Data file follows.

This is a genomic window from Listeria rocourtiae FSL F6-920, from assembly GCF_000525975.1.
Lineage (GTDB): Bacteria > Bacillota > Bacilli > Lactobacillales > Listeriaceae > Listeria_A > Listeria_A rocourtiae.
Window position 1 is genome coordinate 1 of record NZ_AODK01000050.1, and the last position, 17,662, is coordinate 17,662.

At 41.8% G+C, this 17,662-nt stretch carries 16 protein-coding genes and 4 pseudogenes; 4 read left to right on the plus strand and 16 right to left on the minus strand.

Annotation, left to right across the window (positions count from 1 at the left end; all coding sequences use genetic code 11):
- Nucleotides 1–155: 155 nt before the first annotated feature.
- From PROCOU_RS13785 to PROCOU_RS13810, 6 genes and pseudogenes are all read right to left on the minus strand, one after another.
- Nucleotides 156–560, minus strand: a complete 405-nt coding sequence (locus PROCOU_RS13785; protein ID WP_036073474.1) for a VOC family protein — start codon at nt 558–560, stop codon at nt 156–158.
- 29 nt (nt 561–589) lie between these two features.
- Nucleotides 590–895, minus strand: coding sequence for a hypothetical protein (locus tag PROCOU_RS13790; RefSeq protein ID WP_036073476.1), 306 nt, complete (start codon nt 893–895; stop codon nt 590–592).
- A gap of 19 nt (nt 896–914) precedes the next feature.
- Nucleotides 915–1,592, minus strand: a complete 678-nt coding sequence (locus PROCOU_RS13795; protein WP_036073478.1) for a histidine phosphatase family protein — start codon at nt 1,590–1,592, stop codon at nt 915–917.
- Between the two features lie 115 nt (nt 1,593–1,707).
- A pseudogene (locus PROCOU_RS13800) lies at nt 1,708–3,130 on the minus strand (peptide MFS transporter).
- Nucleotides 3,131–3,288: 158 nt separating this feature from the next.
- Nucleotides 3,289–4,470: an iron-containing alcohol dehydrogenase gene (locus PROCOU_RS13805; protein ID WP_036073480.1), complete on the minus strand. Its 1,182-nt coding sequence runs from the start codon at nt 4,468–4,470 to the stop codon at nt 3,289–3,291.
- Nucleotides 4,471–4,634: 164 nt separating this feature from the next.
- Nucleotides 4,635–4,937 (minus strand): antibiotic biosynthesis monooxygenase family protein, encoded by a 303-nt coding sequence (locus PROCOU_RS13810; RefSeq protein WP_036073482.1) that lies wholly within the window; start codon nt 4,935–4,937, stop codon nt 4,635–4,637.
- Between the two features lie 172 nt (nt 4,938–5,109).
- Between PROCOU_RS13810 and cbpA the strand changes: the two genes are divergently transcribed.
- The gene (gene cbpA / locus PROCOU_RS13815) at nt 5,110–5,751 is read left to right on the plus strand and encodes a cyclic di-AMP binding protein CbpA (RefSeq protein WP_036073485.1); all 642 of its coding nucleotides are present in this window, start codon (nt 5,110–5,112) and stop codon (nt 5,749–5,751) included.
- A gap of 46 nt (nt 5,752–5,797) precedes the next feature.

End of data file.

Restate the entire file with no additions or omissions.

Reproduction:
This is a genomic window from Listeria rocourtiae FSL F6-920, from assembly GCF_000525975.1.
Lineage (GTDB): Bacteria > Bacillota > Bacilli > Lactobacillales > Listeriaceae > Listeria_A > Listeria_A rocourtiae.
Window position 1 is genome coordinate 1 of record NZ_AODK01000050.1, and the last position, 17,662, is coordinate 17,662.

At 41.8% G+C, this 17,662-nt stretch carries 16 protein-coding genes and 4 pseudogenes; 4 read left to right on the plus strand and 16 right to left on the minus strand.

Annotation, left to right across the window (positions count from 1 at the left end; all coding sequences use genetic code 11):
- Nucleotides 1–155: 155 nt before the first annotated feature.
- From PROCOU_RS13785 to PROCOU_RS13810, 6 genes and pseudogenes are all read right to left on the minus strand, one after another.
- Nucleotides 156–560, minus strand: a complete 405-nt coding sequence (locus PROCOU_RS13785; protein ID WP_036073474.1) for a VOC family protein — start codon at nt 558–560, stop codon at nt 156–158.
- 29 nt (nt 561–589) lie between these two features.
- Nucleotides 590–895, minus strand: coding sequence for a hypothetical protein (locus tag PROCOU_RS13790; RefSeq protein ID WP_036073476.1), 306 nt, complete (start codon nt 893–895; stop codon nt 590–592).
- A gap of 19 nt (nt 896–914) precedes the next feature.
- Nucleotides 915–1,592, minus strand: a complete 678-nt coding sequence (locus PROCOU_RS13795; protein WP_036073478.1) for a histidine phosphatase family protein — start codon at nt 1,590–1,592, stop codon at nt 915–917.
- Between the two features lie 115 nt (nt 1,593–1,707).
- A pseudogene (locus PROCOU_RS13800) lies at nt 1,708–3,130 on the minus strand (peptide MFS transporter).
- Nucleotides 3,131–3,288: 158 nt separating this feature from the next.
- Nucleotides 3,289–4,470: an iron-containing alcohol dehydrogenase gene (locus PROCOU_RS13805; protein ID WP_036073480.1), complete on the minus strand. Its 1,182-nt coding sequence runs from the start codon at nt 4,468–4,470 to the stop codon at nt 3,289–3,291.
- Nucleotides 4,471–4,634: 164 nt separating this feature from the next.
- Nucleotides 4,635–4,937 (minus strand): antibiotic biosynthesis monooxygenase family protein, encoded by a 303-nt coding sequence (locus PROCOU_RS13810; RefSeq protein WP_036073482.1) that lies wholly within the window; start codon nt 4,935–4,937, stop codon nt 4,635–4,637.
- Between the two features lie 172 nt (nt 4,938–5,109).
- Between PROCOU_RS13810 and cbpA the strand changes: the two genes are divergently transcribed.
- The gene (gene cbpA / locus PROCOU_RS13815) at nt 5,110–5,751 is read left to right on the plus strand and encodes a cyclic di-AMP binding protein CbpA (RefSeq protein WP_036073485.1); all 642 of its coding nucleotides are present in this window, start codon (nt 5,110–5,112) and stop codon (nt 5,749–5,751) included.
- A gap of 46 nt (nt 5,752–5,797) precedes the next feature.